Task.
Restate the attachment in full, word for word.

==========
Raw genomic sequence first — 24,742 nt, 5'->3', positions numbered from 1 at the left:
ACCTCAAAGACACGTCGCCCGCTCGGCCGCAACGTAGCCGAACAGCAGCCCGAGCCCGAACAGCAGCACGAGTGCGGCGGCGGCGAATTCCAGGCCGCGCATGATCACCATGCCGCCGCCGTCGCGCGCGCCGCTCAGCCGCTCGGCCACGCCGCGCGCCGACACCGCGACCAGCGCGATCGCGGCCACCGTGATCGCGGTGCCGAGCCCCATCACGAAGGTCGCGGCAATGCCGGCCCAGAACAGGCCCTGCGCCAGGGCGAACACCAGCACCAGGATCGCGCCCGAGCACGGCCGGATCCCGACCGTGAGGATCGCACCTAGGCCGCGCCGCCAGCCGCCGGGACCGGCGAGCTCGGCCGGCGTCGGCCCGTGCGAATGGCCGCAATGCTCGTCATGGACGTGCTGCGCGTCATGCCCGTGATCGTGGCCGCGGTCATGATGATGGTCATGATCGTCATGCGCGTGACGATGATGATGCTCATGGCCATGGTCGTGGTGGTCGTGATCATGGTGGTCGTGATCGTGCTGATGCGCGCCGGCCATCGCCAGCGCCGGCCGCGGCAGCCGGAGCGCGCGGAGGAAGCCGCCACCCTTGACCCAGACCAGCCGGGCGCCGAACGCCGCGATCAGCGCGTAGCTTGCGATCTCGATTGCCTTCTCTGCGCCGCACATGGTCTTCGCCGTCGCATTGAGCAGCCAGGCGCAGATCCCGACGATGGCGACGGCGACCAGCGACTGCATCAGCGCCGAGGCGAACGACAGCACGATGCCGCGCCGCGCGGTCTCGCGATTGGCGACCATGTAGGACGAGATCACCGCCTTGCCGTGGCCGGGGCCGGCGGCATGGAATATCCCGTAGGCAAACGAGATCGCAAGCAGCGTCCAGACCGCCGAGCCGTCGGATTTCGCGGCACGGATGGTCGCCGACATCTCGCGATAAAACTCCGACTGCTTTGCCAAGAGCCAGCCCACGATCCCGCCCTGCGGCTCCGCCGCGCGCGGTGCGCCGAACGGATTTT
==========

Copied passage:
Raw genomic sequence first — 24,742 nt, 5'->3', positions numbered from 1 at the left:
ACCTCAAAGACACGTCGCCCGCTCGGCCGCAACGTAGCCGAACAGCAGCCCGAGCCCGAACAGCAGCACGAGTGCGGCGGCGGCGAATTCCAGGCCGCGCATGATCACCATGCCGCCGCCGTCGCGCGCGCCGCTCAGCCGCTCGGCCACGCCGCGCGCCGACACCGCGACCAGCGCGATCGCGGCCACCGTGATCGCGGTGCCGAGCCCCATCACGAAGGTCGCGGCAATGCCGGCCCAGAACAGGCCCTGCGCCAGGGCGAACACCAGCACCAGGATCGCGCCCGAGCACGGCCGGATCCCGACCGTGAGGATCGCACCTAGGCCGCGCCGCCAGCCGCCGGGACCGGCGAGCTCGGCCGGCGTCGGCCCGTGCGAATGGCCGCAATGCTCGTCATGGACGTGCTGCGCGTCATGCCCGTGATCGTGGCCGCGGTCATGATGATGGTCATGATCGTCATGCGCGTGACGATGATGATGCTCATGGCCATGGTCGTGGTGGTCGTGATCATGGTGGTCGTGATCGTGCTGATGCGCGCCGGCCATCGCCAGCGCCGGCCGCGGCAGCCGGAGCGCGCGGAGGAAGCCGCCACCCTTGACCCAGACCAGCCGGGCGCCGAACGCCGCGATCAGCGCGTAGCTTGCGATCTCGATTGCCTTCTCTGCGCCGCACATGGTCTTCGCCGTCGCATTGAGCAGCCAGGCGCAGATCCCGACGATGGCGACGGCGACCAGCGACTGCATCAGCGCCGAGGCGAACGACAGCACGATGCCGCGCCGCGCGGTCTCGCGATTGGCGACCATGTAGGACGAGATCACCGCCTTGCCGTGGCCGGGGCCGGCGGCATGGAATATCCCGTAGGCAAACGAGATCGCAAGCAGCGTCCAGACCGCCGAGCCGTCGGATTTCGCGGCACGGATGGTCGCCGACATCTCGCGATAAAACTCCGACTGCTTTGCCAAGAGCCAGCCCACGATCCCGCCCTGCGGCTCCGCCGCGCGCGGTGCGCCGAACGGATTTT